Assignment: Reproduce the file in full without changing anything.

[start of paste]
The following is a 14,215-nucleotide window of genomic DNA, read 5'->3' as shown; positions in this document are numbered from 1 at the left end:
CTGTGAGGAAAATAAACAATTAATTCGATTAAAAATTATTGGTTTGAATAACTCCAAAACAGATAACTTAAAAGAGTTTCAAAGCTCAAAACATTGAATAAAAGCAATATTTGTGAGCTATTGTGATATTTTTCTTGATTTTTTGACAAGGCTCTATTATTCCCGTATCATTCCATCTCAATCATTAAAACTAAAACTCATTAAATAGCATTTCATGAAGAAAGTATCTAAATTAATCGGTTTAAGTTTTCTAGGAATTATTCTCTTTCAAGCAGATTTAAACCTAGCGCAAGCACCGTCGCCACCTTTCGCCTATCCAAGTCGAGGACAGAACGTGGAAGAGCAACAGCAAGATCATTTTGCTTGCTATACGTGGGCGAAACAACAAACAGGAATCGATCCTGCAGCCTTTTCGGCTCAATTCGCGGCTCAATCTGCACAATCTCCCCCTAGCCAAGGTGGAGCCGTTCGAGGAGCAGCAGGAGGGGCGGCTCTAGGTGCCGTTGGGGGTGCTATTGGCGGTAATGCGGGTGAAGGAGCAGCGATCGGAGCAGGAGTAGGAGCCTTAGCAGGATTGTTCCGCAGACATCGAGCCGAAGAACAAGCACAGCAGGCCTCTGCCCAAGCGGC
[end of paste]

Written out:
The following is a 14,215-nucleotide window of genomic DNA, read 5'->3' as shown; positions in this document are numbered from 1 at the left end:
CTGTGAGGAAAATAAACAATTAATTCGATTAAAAATTATTGGTTTGAATAACTCCAAAACAGATAACTTAAAAGAGTTTCAAAGCTCAAAACATTGAATAAAAGCAATATTTGTGAGCTATTGTGATATTTTTCTTGATTTTTTGACAAGGCTCTATTATTCCCGTATCATTCCATCTCAATCATTAAAACTAAAACTCATTAAATAGCATTTCATGAAGAAAGTATCTAAATTAATCGGTTTAAGTTTTCTAGGAATTATTCTCTTTCAAGCAGATTTAAACCTAGCGCAAGCACCGTCGCCACCTTTCGCCTATCCAAGTCGAGGACAGAACGTGGAAGAGCAACAGCAAGATCATTTTGCTTGCTATACGTGGGCGAAACAACAAACAGGAATCGATCCTGCAGCCTTTTCGGCTCAATTCGCGGCTCAATCTGCACAATCTCCCCCTAGCCAAGGTGGAGCCGTTCGAGGAGCAGCAGGAGGGGCGGCTCTAGGTGCCGTTGGGGGTGCTATTGGCGGTAATGCGGGTGAAGGAGCAGCGATCGGAGCAGGAGTAGGAGCCTTAGCAGGATTGTTCCGCAGACATCGAGCCGAAGAACAAGCACAGCAGGCCTCTGCCCAAGCGGC